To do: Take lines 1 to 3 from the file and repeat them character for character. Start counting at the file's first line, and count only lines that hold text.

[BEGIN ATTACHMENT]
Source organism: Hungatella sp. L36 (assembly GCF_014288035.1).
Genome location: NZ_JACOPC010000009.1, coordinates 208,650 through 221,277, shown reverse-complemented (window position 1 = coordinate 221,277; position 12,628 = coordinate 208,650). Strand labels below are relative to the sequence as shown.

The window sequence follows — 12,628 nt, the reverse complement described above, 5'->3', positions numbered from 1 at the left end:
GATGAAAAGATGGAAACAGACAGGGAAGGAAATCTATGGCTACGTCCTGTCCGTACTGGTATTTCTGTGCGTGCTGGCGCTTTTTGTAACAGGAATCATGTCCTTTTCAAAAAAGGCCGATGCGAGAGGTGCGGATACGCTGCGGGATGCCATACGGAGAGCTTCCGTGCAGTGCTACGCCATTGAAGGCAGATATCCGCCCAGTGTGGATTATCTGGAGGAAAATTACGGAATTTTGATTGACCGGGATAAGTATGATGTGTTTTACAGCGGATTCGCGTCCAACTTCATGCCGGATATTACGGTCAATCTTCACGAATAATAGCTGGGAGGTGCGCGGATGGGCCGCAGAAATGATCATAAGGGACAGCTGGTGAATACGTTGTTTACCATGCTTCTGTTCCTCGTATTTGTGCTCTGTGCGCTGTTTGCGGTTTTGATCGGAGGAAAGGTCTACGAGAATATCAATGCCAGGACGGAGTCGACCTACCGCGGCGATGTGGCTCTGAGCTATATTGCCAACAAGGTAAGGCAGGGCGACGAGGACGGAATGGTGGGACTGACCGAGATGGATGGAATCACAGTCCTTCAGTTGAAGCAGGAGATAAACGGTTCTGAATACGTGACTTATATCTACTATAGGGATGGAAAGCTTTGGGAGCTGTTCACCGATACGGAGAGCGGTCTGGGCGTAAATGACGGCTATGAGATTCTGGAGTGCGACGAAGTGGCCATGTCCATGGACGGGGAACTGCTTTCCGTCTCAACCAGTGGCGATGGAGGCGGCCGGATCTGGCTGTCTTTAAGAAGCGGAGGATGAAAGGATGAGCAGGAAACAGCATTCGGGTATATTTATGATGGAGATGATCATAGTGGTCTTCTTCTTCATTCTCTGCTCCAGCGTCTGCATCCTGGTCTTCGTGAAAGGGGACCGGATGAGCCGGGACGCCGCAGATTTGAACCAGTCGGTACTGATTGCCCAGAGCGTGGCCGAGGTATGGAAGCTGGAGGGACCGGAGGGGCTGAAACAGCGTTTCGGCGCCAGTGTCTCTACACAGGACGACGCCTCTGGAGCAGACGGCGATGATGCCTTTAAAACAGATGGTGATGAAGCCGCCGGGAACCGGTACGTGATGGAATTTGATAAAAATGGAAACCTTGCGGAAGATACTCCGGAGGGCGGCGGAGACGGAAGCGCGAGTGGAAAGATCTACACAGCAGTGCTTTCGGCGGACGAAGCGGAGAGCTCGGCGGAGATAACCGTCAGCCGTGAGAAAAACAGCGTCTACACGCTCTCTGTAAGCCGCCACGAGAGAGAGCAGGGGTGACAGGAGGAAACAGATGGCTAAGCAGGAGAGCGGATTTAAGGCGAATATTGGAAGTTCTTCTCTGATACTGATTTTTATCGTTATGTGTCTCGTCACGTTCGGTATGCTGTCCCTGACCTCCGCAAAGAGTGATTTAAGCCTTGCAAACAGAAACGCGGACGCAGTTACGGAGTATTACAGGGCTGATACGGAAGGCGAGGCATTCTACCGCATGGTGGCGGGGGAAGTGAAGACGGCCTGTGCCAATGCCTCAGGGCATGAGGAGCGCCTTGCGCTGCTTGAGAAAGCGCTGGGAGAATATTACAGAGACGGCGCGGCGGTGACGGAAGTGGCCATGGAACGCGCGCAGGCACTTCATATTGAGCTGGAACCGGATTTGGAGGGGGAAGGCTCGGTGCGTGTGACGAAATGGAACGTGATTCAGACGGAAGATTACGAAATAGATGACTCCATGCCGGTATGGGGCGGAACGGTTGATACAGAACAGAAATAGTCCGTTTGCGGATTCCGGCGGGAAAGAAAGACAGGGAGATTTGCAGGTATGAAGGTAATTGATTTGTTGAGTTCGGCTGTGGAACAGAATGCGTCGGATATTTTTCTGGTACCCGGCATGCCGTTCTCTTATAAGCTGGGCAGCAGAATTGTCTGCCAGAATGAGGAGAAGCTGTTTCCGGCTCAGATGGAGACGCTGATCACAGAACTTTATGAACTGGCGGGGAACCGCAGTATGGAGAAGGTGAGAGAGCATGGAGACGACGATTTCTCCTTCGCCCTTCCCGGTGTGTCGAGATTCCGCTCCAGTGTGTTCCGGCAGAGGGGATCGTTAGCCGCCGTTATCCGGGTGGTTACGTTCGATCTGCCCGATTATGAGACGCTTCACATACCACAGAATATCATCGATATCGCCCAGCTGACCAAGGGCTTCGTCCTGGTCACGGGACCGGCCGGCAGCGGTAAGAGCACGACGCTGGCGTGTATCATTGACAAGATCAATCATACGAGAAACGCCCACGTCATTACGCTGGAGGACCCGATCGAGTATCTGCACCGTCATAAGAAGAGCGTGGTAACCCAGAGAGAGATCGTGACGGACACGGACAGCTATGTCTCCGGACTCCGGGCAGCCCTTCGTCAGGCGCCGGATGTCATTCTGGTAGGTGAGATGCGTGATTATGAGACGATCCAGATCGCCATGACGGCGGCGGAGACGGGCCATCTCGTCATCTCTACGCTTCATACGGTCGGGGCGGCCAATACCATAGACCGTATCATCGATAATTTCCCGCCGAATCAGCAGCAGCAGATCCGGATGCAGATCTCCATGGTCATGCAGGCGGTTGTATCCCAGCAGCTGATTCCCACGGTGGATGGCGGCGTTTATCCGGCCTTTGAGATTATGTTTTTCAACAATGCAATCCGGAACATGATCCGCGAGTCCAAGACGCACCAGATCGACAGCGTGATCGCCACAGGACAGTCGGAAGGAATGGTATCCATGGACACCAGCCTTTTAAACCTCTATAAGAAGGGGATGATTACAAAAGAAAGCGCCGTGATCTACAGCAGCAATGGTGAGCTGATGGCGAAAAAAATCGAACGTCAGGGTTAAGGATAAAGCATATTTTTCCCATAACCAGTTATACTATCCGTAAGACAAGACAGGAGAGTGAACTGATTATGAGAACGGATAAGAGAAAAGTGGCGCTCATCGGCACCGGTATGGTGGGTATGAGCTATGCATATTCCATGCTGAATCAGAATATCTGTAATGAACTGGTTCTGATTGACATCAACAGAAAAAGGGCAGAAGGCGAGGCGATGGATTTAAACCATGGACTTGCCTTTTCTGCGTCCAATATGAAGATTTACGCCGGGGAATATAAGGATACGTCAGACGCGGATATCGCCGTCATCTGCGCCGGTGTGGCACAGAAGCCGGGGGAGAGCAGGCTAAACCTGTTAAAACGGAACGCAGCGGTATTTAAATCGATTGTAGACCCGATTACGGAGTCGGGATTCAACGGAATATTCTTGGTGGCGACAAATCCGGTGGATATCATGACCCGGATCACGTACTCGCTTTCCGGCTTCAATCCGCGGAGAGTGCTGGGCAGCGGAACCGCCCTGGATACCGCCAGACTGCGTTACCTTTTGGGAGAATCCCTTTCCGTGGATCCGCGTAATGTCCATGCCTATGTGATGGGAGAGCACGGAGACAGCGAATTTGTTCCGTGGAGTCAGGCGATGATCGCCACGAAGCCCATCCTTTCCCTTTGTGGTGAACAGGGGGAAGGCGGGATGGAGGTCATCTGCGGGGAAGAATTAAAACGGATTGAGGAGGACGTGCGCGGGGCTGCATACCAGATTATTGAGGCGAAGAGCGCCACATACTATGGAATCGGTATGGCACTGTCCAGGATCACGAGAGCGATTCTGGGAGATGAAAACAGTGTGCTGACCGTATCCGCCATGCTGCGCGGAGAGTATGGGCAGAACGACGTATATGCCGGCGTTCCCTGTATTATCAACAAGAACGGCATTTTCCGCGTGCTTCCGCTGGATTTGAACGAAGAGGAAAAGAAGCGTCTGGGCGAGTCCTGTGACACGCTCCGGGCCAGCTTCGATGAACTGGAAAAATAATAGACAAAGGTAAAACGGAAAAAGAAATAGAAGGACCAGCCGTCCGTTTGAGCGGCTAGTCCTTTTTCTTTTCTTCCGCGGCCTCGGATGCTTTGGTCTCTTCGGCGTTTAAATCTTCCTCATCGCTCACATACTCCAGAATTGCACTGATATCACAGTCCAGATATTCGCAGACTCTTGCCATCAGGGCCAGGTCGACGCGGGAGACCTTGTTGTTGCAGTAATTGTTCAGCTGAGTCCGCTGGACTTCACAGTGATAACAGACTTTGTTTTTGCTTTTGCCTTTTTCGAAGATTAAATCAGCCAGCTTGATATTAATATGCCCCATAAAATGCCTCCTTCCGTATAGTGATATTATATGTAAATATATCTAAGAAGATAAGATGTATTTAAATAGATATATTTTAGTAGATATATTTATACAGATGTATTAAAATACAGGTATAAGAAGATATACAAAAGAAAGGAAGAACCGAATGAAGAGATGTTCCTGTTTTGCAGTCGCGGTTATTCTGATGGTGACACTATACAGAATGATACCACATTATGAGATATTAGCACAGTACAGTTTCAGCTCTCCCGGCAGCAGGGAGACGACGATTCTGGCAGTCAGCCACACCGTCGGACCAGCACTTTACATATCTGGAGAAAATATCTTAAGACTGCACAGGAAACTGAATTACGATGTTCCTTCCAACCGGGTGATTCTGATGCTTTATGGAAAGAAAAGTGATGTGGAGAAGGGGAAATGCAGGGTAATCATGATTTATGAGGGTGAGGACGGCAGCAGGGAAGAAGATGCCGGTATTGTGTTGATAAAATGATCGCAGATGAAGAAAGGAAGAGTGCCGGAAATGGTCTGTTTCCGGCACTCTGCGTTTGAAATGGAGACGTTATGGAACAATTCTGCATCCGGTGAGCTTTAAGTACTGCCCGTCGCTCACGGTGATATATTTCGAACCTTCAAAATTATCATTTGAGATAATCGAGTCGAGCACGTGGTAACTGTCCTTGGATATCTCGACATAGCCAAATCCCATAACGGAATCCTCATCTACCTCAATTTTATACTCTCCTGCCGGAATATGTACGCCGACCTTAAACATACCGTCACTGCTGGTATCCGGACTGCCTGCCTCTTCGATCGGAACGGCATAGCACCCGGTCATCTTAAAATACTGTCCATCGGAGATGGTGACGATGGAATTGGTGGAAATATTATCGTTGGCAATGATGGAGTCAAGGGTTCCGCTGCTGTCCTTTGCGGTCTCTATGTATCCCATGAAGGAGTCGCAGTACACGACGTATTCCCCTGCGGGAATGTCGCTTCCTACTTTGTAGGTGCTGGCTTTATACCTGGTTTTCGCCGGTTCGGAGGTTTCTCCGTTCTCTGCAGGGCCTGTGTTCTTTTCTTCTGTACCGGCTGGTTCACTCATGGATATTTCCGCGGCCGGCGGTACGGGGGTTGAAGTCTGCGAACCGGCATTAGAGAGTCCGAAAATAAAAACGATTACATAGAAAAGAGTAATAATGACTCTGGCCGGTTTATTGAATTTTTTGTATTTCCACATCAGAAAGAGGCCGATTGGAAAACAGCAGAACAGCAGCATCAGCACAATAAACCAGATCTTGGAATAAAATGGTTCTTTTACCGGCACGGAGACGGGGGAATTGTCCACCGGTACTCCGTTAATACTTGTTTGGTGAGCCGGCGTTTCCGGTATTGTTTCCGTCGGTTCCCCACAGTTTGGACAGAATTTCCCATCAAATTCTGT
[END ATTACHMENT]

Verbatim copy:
Source organism: Hungatella sp. L36 (assembly GCF_014288035.1).
Genome location: NZ_JACOPC010000009.1, coordinates 208,650 through 221,277, shown reverse-complemented (window position 1 = coordinate 221,277; position 12,628 = coordinate 208,650). Strand labels below are relative to the sequence as shown.

The window sequence follows — 12,628 nt, the reverse complement described above, 5'->3', positions numbered from 1 at the left end: